The Tailors Project Head Cutter
19th August 2020

Tailors’ Project

Fred: Head Cutter

Our Tailors’ Project is a photographic record of some of the faces and names who make up the less visible face of our industry; the men and women whose immeasurable skills are poured into the garments we cherish.

Our head cutter, Fred Nieddu, is one such face. Combining his rigorous apprenticeship in classic West End tailoring with nods to his Italian roots and an astonishing eye for detail, Fred has grown into a sartorial force to be reckoned with.’,

Timothy Everest Tailors Project_
First fitting on a jacket with a rarely seen Wessex half belted back.

“The funny thing is that I never thought of becoming a tailor”, he tells us. “I studied illustration at Camberwell (now part of University Of The Arts London), and I just wanted to draw. But any job I applied for post graduation was computer based and that’s just not my thing.

I figured I had three options: become a shoemaker, a tattooer or a tailor. I was working in menswear retail, and I’ve always liked clothes, so I just started walking round the Savile Row houses asking for apprenticeships. I offered to sweep floors, whatever it took just to get my foot in the door. 

Newham College had just started their bespoke tailoring course, and everyone told me that was the correct way to move forward. I really didn’t fancy going back to school, only to have to start an apprenticeship at the end of the course – I just wanted to get on with it”

Expert pattern matching on this checked cashmere sports coat

“Thankfully Alexander on Artillery Row finally agreed to take me on after I told them I was happy to work for free, that I just wanted to learn. Clive, the head cutter was super nice, and told me you can’t work for free because you’d have to work at a bar or something outside of hours and you’d never learn anything. They asked me if I’d had any experience, so I stretched the truth and told him I’d already done a short course, but he soon realised! I worked there for three years doing four days a week cutting under Clive and two days a week with a coat maker. I was very lucky to be able to learn both sides of the trade – I don’t think if you cut properly if you don’t know how to make the garment as well.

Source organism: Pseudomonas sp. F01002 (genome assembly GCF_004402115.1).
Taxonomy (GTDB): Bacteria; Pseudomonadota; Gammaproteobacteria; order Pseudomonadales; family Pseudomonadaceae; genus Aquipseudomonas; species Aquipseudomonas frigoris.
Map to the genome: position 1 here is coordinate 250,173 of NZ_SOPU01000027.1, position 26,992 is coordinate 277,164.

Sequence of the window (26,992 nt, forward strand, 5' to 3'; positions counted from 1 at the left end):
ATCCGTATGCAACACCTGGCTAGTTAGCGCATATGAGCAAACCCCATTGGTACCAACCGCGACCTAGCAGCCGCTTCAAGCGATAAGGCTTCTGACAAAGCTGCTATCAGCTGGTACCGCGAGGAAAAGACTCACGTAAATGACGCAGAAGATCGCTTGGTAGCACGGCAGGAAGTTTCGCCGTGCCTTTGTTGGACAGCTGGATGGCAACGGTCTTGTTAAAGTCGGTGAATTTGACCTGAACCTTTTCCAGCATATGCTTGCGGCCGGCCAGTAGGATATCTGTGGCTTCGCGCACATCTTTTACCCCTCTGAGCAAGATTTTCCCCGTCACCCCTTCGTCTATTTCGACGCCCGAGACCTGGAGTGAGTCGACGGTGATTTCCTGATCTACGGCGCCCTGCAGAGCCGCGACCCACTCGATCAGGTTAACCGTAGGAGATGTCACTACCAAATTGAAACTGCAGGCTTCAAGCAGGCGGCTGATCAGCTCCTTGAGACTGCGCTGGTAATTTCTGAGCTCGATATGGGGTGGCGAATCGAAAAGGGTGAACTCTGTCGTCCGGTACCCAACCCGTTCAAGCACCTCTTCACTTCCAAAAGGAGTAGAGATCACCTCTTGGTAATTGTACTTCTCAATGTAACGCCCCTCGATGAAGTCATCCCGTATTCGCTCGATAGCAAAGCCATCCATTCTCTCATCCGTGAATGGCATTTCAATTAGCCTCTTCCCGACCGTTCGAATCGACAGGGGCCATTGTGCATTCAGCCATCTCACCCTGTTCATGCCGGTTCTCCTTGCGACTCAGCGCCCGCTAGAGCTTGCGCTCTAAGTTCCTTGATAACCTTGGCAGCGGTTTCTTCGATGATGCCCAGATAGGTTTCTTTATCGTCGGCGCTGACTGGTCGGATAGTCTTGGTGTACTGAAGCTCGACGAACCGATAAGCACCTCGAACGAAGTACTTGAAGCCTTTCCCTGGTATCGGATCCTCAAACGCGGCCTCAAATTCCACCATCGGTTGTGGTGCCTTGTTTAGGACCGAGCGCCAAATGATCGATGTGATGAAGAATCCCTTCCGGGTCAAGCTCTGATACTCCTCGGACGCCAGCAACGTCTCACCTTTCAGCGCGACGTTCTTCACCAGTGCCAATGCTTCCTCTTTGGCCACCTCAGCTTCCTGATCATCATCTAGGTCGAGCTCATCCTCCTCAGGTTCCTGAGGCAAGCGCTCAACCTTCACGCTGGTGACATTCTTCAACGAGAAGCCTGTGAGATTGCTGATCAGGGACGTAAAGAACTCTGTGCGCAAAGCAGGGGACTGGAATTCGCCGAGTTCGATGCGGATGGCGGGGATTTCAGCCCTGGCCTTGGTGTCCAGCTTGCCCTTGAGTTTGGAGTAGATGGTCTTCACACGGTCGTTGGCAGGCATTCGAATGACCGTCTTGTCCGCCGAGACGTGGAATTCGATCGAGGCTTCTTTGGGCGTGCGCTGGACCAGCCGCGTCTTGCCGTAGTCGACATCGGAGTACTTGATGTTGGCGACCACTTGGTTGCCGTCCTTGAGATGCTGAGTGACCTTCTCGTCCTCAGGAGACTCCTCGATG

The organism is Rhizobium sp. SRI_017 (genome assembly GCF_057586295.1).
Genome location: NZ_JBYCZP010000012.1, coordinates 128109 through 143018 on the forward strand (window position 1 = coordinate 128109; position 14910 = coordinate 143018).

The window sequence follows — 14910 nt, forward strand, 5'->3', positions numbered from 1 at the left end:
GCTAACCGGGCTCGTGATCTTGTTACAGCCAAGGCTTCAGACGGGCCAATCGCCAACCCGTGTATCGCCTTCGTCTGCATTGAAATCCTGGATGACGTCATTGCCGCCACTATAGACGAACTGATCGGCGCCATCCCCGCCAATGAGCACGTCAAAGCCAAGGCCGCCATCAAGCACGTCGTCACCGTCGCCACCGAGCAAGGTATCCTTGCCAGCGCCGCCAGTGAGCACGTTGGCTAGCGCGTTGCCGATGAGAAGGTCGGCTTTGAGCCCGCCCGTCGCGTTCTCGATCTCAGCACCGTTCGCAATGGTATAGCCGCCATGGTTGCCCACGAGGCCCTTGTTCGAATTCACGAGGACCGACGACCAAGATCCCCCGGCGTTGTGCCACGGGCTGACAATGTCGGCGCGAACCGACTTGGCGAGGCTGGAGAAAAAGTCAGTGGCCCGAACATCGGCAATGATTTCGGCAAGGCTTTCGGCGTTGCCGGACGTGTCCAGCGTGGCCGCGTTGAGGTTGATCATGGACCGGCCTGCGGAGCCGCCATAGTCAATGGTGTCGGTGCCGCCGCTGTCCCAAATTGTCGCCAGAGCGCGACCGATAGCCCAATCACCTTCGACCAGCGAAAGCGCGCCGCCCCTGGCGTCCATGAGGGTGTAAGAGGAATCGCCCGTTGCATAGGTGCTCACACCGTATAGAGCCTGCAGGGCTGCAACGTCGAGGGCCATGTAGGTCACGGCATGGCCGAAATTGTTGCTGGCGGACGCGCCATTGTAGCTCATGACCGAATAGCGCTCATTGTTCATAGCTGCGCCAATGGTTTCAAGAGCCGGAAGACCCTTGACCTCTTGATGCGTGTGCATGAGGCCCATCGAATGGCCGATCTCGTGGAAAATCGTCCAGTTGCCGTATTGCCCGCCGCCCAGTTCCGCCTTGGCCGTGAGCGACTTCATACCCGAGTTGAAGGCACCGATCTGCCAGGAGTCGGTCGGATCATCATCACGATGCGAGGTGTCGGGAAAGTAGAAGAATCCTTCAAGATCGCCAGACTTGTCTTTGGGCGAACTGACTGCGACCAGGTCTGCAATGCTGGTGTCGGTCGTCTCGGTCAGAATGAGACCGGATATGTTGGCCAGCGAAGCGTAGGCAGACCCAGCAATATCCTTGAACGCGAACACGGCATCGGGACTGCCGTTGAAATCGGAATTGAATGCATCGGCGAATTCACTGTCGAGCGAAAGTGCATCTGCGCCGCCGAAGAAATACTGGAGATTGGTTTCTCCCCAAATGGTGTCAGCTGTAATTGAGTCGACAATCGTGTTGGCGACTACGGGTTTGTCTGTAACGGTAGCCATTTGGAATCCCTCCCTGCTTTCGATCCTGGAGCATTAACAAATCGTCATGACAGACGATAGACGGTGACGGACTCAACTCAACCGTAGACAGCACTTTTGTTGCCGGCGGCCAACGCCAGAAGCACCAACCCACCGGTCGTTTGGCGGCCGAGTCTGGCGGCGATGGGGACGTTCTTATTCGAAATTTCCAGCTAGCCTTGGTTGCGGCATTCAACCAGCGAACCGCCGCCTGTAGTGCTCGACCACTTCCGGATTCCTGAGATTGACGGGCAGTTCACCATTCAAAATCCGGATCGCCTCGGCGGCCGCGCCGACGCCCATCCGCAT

I left there to go to Meyer & Mortimer. They had a huge backlog of jobs that needed clearing and I worked and worked and worked to get it done. I first started going on trunk shows around the world and got to learn how to cut on different systems. They were real proponents of the classic military cut – all straight lines and small rounded edges; very structured and very traditional. There was such a history there, supposedly they were the firm that actually invented trousers For Beau Brummel back in the early 19th century. They were very old school, rather than groundbreaking.”

From Fred's cutting table to his wardrobe. A striking DB coat in chocolate mohair by Dormeuil with a generous lapel, nipped waist, natural shoulder, gently roped sleeve and high armhole.

“Around this time, Timothy Everest had the reputation for being the “cool” tailors. They had this amazing blog with all these weird pieces and stuff I’d never get a chance to make. I’d got to know Lee (Rekert, sales director) when I was at Boyd’s via shirtmaking, and I ended up going for an interview. I had to cut a pattern for the team over there in their old Atelier on Elder Street, and they were surprised by how quickly I worked. Eventually I took over all the trunk show travelling and the new clients. As soon as I started working with the team, it immediately felt like family. You were encouraged to design and think about how to tackle more difficult jobs because of the more interesting clientele. 

Working at Everest has taught that having a house ‘style’ is not an important as having a house ‘approach’. My approach is to be very open and to really study the client’s body. I’m a total nerd for tailoring, with piles and piles of books and copies of old cutting systems on hand. Learning one system of cutting means you’re less likely to be able to adapt. It’s best to not be arrogant and assume everyone automatically wants your ‘style’ and through communication try and guide the client into something you’re both happy with…”

To talk to us about a tailoring project you’d like to undertake, or for more information please contact us here.